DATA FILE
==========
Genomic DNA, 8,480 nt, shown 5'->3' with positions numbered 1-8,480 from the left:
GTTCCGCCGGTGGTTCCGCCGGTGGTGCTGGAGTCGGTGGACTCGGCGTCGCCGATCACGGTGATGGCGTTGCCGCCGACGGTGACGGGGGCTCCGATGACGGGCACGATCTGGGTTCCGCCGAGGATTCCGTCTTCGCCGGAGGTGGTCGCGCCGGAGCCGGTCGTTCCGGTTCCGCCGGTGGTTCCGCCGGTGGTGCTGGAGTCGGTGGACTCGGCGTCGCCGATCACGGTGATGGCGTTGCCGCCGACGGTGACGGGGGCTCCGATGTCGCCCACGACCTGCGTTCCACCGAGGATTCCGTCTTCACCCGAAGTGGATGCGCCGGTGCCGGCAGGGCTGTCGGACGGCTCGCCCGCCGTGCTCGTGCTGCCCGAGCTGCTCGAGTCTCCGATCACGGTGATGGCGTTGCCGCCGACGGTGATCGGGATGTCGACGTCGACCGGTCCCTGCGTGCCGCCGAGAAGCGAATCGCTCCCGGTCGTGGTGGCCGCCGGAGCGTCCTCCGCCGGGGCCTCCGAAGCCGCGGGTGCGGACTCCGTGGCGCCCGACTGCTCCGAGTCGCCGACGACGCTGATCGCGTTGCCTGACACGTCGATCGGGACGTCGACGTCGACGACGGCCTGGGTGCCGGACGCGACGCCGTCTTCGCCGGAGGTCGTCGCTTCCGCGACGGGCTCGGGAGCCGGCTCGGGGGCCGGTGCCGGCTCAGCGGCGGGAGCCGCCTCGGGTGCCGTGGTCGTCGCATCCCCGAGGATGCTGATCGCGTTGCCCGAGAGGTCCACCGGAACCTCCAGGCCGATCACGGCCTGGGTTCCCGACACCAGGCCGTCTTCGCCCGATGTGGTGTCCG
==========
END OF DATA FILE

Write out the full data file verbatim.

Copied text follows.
Genomic DNA, 8,480 nt, shown 5'->3' with positions numbered 1-8,480 from the left:
GTTCCGCCGGTGGTTCCGCCGGTGGTGCTGGAGTCGGTGGACTCGGCGTCGCCGATCACGGTGATGGCGTTGCCGCCGACGGTGACGGGGGCTCCGATGACGGGCACGATCTGGGTTCCGCCGAGGATTCCGTCTTCGCCGGAGGTGGTCGCGCCGGAGCCGGTCGTTCCGGTTCCGCCGGTGGTTCCGCCGGTGGTGCTGGAGTCGGTGGACTCGGCGTCGCCGATCACGGTGATGGCGTTGCCGCCGACGGTGACGGGGGCTCCGATGTCGCCCACGACCTGCGTTCCACCGAGGATTCCGTCTTCACCCGAAGTGGATGCGCCGGTGCCGGCAGGGCTGTCGGACGGCTCGCCCGCCGTGCTCGTGCTGCCCGAGCTGCTCGAGTCTCCGATCACGGTGATGGCGTTGCCGCCGACGGTGATCGGGATGTCGACGTCGACCGGTCCCTGCGTGCCGCCGAGAAGCGAATCGCTCCCGGTCGTGGTGGCCGCCGGAGCGTCCTCCGCCGGGGCCTCCGAAGCCGCGGGTGCGGACTCCGTGGCGCCCGACTGCTCCGAGTCGCCGACGACGCTGATCGCGTTGCCTGACACGTCGATCGGGACGTCGACGTCGACGACGGCCTGGGTGCCGGACGCGACGCCGTCTTCGCCGGAGGTCGTCGCTTCCGCGACGGGCTCGGGAGCCGGCTCGGGGGCCGGTGCCGGCTCAGCGGCGGGAGCCGCCTCGGGTGCCGTGGTCGTCGCATCCCCGAGGATGCTGATCGCGTTGCCCGAGAGGTCCACCGGAACCTCCAGGCCGATCACGGCCTGGGTTCCCGACACCAGGCCGTCTTCGCCCGATGTGGTGTCCG